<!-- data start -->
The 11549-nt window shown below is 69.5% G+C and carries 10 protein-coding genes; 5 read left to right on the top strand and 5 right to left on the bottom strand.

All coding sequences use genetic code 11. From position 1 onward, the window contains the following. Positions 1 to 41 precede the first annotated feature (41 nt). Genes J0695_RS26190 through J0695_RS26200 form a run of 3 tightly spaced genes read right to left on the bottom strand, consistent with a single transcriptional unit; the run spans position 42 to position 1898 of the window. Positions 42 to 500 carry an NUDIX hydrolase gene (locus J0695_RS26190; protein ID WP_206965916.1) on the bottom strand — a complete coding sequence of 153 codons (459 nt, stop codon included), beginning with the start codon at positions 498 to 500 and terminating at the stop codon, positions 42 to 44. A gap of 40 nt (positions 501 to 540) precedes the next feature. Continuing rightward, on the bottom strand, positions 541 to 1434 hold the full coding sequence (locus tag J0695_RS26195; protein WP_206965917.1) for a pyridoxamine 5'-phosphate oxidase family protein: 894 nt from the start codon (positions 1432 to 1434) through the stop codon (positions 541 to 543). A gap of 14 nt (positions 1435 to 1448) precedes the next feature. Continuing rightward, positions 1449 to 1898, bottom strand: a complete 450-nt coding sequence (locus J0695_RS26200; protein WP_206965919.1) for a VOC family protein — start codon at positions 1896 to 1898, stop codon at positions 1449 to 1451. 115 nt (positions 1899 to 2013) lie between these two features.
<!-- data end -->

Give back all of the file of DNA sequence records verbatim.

The 11549-nt window shown below is 69.5% G+C and carries 10 protein-coding genes; 5 read left to right on the top strand and 5 right to left on the bottom strand.

All coding sequences use genetic code 11. From position 1 onward, the window contains the following. Positions 1 to 41 precede the first annotated feature (41 nt). Genes J0695_RS26190 through J0695_RS26200 form a run of 3 tightly spaced genes read right to left on the bottom strand, consistent with a single transcriptional unit; the run spans position 42 to position 1898 of the window. Positions 42 to 500 carry an NUDIX hydrolase gene (locus J0695_RS26190; protein ID WP_206965916.1) on the bottom strand — a complete coding sequence of 153 codons (459 nt, stop codon included), beginning with the start codon at positions 498 to 500 and terminating at the stop codon, positions 42 to 44. A gap of 40 nt (positions 501 to 540) precedes the next feature. Continuing rightward, on the bottom strand, positions 541 to 1434 hold the full coding sequence (locus tag J0695_RS26195; protein WP_206965917.1) for a pyridoxamine 5'-phosphate oxidase family protein: 894 nt from the start codon (positions 1432 to 1434) through the stop codon (positions 541 to 543). A gap of 14 nt (positions 1435 to 1448) precedes the next feature. Continuing rightward, positions 1449 to 1898, bottom strand: a complete 450-nt coding sequence (locus J0695_RS26200; protein WP_206965919.1) for a VOC family protein — start codon at positions 1896 to 1898, stop codon at positions 1449 to 1451. 115 nt (positions 1899 to 2013) lie between these two features.